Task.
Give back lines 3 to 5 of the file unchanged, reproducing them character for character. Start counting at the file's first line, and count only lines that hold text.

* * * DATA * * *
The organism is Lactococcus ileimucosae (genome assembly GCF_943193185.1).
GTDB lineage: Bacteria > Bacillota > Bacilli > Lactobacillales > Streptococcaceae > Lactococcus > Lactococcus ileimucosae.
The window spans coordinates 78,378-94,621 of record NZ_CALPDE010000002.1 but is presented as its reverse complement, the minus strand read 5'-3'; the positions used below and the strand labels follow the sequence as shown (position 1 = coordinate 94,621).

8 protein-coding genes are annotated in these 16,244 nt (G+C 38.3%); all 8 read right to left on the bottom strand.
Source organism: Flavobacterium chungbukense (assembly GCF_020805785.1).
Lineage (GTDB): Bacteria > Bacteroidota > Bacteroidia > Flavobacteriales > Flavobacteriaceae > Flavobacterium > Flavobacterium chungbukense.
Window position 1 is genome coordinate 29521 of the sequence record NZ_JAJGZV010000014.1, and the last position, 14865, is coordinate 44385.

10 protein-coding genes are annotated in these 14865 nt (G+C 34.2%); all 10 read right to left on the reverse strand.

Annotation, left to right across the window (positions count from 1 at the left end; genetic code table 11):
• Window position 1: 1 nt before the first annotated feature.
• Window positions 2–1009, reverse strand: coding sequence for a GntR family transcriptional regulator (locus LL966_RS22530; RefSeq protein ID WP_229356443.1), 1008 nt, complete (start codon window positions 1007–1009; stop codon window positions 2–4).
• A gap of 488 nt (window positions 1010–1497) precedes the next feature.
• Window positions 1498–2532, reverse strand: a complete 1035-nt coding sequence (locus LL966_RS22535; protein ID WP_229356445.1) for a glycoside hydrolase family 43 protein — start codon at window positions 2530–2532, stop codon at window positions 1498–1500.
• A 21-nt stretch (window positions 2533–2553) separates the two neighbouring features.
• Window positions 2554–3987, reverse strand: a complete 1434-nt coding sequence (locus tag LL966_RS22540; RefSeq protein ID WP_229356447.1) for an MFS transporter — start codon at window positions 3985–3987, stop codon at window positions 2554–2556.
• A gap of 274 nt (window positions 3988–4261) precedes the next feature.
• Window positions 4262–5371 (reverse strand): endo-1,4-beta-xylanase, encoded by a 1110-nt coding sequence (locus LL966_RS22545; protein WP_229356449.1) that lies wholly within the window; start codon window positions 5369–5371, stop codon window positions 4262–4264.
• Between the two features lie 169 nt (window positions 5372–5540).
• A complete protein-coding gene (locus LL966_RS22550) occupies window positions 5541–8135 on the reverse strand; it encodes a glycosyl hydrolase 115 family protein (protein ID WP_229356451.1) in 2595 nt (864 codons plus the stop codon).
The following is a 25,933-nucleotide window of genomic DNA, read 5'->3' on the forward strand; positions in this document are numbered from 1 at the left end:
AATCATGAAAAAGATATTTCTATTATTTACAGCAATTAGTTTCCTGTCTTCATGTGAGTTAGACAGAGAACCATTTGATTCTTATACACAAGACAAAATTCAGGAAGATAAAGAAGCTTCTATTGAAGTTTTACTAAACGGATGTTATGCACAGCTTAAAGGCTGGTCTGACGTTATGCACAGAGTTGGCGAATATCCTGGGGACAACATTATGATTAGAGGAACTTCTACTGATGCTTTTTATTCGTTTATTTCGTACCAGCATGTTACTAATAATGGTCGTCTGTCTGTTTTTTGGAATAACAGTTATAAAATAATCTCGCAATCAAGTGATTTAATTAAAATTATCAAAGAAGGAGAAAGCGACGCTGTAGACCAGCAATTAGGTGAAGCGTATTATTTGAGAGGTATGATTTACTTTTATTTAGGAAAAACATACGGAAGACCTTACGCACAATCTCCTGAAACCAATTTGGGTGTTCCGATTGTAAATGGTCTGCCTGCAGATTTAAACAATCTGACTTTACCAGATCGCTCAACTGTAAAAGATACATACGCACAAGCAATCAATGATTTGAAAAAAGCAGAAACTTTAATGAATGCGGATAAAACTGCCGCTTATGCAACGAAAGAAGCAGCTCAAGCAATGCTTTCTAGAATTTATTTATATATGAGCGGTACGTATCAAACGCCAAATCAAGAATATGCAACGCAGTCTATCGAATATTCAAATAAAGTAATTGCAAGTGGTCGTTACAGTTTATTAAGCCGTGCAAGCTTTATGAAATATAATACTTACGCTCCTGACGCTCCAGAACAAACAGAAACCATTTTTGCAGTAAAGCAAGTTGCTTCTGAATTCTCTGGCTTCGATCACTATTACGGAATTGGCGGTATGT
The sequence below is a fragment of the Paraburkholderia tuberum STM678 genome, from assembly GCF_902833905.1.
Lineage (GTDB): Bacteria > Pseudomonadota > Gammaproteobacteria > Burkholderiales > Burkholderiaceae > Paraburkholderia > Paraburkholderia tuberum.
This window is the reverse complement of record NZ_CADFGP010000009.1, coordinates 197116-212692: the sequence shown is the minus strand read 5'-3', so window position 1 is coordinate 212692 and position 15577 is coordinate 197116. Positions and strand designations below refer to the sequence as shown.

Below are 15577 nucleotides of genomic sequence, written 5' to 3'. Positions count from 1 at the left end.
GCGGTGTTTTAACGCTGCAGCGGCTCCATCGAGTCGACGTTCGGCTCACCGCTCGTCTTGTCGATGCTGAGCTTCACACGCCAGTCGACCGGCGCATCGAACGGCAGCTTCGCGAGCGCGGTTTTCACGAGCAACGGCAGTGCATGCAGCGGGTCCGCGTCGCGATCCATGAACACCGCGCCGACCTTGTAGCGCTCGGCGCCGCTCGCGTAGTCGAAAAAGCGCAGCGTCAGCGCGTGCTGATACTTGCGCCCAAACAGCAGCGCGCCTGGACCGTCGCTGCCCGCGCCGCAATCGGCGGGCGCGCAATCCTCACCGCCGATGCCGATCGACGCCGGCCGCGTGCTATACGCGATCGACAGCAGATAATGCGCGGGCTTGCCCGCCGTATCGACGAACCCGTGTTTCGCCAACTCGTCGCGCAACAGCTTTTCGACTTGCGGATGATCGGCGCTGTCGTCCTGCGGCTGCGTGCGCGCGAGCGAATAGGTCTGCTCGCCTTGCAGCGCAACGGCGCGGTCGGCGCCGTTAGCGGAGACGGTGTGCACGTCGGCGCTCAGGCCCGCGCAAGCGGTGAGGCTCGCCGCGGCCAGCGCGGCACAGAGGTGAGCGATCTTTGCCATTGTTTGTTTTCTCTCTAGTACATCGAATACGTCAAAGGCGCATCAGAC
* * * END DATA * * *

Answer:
The window spans coordinates 78,378-94,621 of record NZ_CALPDE010000002.1 but is presented as its reverse complement, the minus strand read 5'-3'; the positions used below and the strand labels follow the sequence as shown (position 1 = coordinate 94,621).

8 protein-coding genes are annotated in these 16,244 nt (G+C 38.3%); all 8 read right to left on the bottom strand.
Source organism: Flavobacterium chungbukense (assembly GCF_020805785.1).